"By the provisions of the fugitive-slave acts, slave-masters could hunt their absconding bondmen, require the people to aid in their recapture, and have them returned at the expense of the nation. The 38th Congress erased all fugitive-slave acts from the statutes of the Republic.

"The law of 1807 legalized the coastwise slave-trade; the 38th Congress repealed that act, and made the trade illegal.

"The courts of the United States receive such testimony as is permitted in the States where the courts are holden. Several of the States exclude the testimony of colored persons. The 38th Congress made it legal for colored persons to testify in all the courts of the United States.

"Different views are entertained by public men relative to the reconstruction of the governments of the seceded States, and the validity of the President's proclamation of emancipation. The 38th Congress passed a bill providing for the reconstruction of the governments of the rebel States, and for the emancipation of the slaves in those States; but it did not receive the approval of the President.

"Colored persons were not permitted to carry the United States mails; the 38th Congress repealed the prohibitory legislation, and made it lawful for persons of color to carry the mails.

"Wives and children of colored persons in the military and naval service of the United States were often held as slaves; and, while husbands and fathers were absent fighting the battles of the country, these wives and children were sometimes removed and sold, and often treated with cruelty; the 38th Congress made free the wives and children of all persons engaged in the military or naval service of the country.

"The disorganization of the slave system, and the exigencies of civil war, have thrown thousands of freedmen upon the charity of the nation; to relieve their immediate needs, and to aid them through the transition period, the 38th Congress established a Bureau of Freedmen.

"The prohibition of slavery in the Territories, its abolition in the District of Columbia, the freedom of colored soldiers, their wives and children, emancipation in Maryland, West Virginia, and Missouri, and by the re-organized State authorities of Virginia, Tennessee, and Louisiana, and the President's Emancipation Proclamation, disorganized the slave system, and practically left few persons in bondage; but slavery still continued in Delaware and Kentucky, and the slave codes remain, unrepealed in the rebel States. To annihilate the slave system, its codes and usages; to make slavery impossible, and freedom universal,—the 38th Congress submitted to the people an anti-slavery amendment to the Constitution of the United States. The adoption of that crowning measure assures freedom to all.

"Such are the "Anti-slavery Measures" of the Thirty-seventh and Thirty-eighth Congresses during the past four crowded years. Seldom in the history of nations is it given to any body of legislators or law-givers to enact or institute a series of measures so vast in their scope, so comprehensive in their character, so patriotic, just, and humane.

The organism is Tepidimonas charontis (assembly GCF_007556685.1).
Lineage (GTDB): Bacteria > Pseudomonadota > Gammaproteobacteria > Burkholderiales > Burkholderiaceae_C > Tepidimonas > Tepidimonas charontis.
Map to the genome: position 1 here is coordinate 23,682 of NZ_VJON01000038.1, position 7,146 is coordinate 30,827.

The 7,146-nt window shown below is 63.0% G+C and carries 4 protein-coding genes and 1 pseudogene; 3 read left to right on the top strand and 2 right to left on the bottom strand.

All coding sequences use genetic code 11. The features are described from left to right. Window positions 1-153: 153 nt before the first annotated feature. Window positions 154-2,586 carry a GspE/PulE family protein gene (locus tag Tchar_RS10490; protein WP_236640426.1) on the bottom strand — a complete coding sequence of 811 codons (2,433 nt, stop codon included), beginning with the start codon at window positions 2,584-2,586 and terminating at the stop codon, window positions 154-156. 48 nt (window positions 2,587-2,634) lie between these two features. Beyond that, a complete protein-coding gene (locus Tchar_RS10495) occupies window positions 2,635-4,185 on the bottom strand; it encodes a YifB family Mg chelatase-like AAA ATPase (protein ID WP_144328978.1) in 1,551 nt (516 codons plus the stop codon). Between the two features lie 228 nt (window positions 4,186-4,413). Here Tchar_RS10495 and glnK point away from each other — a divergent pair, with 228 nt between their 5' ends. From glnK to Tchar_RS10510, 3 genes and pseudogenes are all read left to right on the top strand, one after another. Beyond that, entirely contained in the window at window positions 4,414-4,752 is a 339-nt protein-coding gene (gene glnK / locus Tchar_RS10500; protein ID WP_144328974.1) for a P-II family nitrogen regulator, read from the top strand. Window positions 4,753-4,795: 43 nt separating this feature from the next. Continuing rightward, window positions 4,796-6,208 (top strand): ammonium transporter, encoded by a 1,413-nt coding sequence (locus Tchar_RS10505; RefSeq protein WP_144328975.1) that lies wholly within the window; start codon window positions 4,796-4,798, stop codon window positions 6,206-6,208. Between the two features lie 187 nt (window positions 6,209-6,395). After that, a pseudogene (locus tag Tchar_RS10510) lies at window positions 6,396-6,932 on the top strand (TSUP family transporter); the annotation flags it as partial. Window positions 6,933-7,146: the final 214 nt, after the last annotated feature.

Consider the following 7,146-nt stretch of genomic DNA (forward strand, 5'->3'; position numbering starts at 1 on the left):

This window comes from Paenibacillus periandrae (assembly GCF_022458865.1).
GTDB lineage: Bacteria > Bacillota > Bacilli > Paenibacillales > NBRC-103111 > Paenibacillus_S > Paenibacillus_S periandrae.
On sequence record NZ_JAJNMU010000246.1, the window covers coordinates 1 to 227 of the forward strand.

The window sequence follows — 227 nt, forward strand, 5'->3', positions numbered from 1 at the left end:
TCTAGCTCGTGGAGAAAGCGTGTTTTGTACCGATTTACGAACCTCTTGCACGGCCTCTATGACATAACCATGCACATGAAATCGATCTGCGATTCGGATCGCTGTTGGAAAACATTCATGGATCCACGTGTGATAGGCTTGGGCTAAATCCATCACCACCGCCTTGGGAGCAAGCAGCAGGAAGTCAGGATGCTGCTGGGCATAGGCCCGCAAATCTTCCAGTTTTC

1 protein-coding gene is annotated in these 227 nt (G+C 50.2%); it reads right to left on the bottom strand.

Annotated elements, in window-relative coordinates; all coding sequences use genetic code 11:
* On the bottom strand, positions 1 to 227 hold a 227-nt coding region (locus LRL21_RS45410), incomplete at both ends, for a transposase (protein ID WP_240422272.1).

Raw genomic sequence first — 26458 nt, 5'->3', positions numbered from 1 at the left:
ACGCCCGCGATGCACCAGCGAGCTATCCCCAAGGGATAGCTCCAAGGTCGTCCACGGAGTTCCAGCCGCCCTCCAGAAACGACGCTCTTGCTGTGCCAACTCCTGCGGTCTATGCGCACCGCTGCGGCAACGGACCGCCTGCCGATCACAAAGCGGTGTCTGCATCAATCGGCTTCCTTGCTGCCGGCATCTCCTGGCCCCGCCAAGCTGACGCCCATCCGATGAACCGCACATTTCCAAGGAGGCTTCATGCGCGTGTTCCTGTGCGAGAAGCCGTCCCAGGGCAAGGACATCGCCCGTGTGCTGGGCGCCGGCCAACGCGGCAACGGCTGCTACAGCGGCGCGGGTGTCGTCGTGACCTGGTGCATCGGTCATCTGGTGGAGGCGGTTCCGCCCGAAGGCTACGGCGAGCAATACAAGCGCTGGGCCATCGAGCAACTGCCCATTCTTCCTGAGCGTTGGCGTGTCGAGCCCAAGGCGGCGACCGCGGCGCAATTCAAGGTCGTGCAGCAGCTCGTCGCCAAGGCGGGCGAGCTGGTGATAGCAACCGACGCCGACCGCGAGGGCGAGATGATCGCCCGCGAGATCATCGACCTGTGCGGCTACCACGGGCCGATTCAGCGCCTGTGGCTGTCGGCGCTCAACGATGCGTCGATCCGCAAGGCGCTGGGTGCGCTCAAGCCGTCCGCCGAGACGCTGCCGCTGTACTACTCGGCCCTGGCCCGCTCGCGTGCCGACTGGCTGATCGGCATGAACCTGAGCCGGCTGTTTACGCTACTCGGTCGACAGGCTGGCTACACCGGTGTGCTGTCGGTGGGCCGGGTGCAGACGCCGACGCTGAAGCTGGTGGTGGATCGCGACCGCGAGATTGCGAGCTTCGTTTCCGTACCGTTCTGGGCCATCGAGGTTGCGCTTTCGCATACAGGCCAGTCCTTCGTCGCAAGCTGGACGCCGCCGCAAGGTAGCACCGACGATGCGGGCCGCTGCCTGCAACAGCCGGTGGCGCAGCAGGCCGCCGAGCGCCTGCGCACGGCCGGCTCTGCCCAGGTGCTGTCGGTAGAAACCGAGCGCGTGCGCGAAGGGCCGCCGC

"But, while the 37th and 38th Congresses were enacting this anti-slavery legislation, other agencies were working to the consummation of the same end,—the complete and final abolition of slavery. The President proclaims three and a half millions of bondmen in the rebel States henceforward and for ever free. Maryland, Virginia, and Missouri adopt immediate and unconditional emancipation. The partially re-organized rebel States of Virginia and Tennessee, Arkansas and Louisiana, accept and adopt the unrestricted abolition of slavery. Illinois and other States hasten to blot from their statute-books their dishonoring black codes. The Attorney-General officially pronounces the negro a citizen of the United States. The negro, who had no status in the Supreme Court, is admitted by the Chief Justice to practice as an attorney before that august tribunal. Christian men and women follow the loyal armies with the agencies of mental and moral instruction to fit and prepare the enfranchised freedmen for the duties of the higher condition of life now opening before them."

We cannot quit this subject without remarking on the striking character of the debates Mr. Wilson's book records on these subjects. The great majority of Congress utters aloud and with one consent, just, manly, noble, humane, large-hearted sentiments and resolves, while a poor wailing minority is picking up and retailing the old worn out jokes and sneers and incivilities and obscenities of the dying dragon of slavery.

As a specimen of the utter naiveté and ignorance of comity and good manners induced by slavery, in contrast with the courtesy and refinement of true republicanism, we give this fragment of a debate on the recognition of Hayti and Liberia.